|key influences and themes
One of the most significant themes in Roberts' work is the mother-daughter relationship.
think a powerful moment for me is very connected to being
bilingual; because I grew up in England speaking English,
French remained a sort of secret language that was somewhere
else, connected to my mother of course because she was
the French person. But because I had a very difficult
relationship with my mother for a long time, it was as
though France was far away, my mother was far away, the
French language was far away and the defining moment which
recurred was me trying to reach my mother again, to reach
my homeland again. That search for a lost paradise and
a lost language and a lost mother, .. and a lost maternal
body I think has been my major source of inspiration.
And I can't pin it down and say it happened then or then,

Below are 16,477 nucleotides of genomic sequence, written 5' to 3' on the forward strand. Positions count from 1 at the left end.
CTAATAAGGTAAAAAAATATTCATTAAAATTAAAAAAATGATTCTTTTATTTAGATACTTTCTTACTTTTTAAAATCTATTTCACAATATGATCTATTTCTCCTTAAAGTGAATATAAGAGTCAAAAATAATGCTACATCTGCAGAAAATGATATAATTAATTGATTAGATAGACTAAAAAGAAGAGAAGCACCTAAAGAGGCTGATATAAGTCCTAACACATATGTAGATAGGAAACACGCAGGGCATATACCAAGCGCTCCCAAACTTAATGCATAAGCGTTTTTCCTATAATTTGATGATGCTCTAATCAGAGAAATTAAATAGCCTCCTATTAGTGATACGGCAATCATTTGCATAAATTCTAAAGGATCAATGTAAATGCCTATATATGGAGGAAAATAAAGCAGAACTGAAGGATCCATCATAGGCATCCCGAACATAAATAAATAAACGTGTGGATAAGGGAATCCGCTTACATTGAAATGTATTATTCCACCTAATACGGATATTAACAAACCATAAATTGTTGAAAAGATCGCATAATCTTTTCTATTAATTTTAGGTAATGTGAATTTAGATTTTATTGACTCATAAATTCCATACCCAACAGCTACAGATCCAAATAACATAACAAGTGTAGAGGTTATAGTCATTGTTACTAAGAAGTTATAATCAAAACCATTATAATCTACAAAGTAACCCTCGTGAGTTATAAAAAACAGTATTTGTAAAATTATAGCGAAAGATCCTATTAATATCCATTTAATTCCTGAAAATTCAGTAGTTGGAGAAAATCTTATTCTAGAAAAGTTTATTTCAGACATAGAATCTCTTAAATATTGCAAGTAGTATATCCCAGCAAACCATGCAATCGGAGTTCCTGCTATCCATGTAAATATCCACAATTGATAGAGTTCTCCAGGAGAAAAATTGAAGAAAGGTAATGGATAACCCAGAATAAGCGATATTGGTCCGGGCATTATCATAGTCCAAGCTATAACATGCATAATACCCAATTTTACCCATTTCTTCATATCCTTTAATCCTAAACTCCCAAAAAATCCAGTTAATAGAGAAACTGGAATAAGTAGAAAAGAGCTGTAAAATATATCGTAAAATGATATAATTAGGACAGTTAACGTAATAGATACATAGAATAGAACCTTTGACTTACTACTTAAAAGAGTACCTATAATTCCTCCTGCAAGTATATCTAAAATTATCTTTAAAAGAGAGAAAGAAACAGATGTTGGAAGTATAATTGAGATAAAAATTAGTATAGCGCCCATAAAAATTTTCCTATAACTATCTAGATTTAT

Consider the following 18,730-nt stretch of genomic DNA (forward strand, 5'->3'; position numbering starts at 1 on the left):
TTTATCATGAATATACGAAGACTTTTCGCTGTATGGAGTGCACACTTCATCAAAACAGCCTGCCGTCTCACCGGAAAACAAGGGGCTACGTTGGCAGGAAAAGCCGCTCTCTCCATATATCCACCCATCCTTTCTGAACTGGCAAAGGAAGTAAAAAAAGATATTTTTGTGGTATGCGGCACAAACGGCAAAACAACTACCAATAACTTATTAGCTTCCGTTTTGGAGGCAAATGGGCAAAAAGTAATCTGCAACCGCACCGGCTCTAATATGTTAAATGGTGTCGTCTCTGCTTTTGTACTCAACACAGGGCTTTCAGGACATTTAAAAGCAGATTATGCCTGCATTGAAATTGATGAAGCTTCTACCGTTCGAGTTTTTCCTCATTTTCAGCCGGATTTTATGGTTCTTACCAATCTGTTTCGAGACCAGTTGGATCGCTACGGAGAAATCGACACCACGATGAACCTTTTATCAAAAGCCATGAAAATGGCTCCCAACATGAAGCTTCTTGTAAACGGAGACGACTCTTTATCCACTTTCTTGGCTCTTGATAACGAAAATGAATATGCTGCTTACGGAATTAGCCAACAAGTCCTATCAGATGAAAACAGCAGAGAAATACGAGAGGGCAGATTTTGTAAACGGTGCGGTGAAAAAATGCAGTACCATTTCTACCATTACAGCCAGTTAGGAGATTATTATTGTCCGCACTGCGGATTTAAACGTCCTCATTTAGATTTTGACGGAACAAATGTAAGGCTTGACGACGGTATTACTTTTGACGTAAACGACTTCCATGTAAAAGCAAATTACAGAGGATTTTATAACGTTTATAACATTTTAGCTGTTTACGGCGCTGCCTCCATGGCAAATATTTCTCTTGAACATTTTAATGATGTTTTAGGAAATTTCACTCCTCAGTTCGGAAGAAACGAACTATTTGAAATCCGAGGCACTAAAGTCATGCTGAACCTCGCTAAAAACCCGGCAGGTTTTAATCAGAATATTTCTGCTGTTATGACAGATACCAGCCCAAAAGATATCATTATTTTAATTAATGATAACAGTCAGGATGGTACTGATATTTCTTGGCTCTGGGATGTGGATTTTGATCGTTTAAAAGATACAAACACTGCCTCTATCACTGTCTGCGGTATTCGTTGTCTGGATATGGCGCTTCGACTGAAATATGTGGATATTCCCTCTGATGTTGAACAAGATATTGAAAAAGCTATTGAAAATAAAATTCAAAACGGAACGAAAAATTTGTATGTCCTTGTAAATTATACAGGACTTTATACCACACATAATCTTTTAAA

to a particular year, it's a sort of inner moment which
is constantly reborn"|
Michele Roberts' work is full of references to a lost paradise which here she links to the loss of closeness with her mother and distancing from France and the French language. In Western literature, the idea of a lost paradise usually relates to the story in the Bible about Adam and Eve, God's first human creations. Eve was the original "bad girl" and Roberts is determined though her work to rescue Eve - to show that what she does is not so evil after all....
The Whole Woman
story of Adam and Eve; a woman is the one who introduces
sin into world by being greedy and eating the fruit that
God the father has forbidden her to eat. She gives it
to her husband to eat, he eats it. As a result the two
of them are cast out of paradise, and the punishment that
Eve receives is to have very painful labour in childbirth..
to be cursed. What a terrible story. I therefore thought
I'm going to tell this story differently, but I'm going
to rescue Eve - not just by saying she was good, not bad,
but by saying what's wrong about curiosity, why shouldn't
a woman living in paradise, surrounded by beautiful trees
full of the knowledge of good and evil, why shouldn't
that woman indulge her sexual, sensual, intellectual curiosity
and eat the apple because she wants to find out"|
Roberts writes about women characters who are real and "whole" - neither all good or pure evil, but women who recognise the contradictions and differences in their own personalities.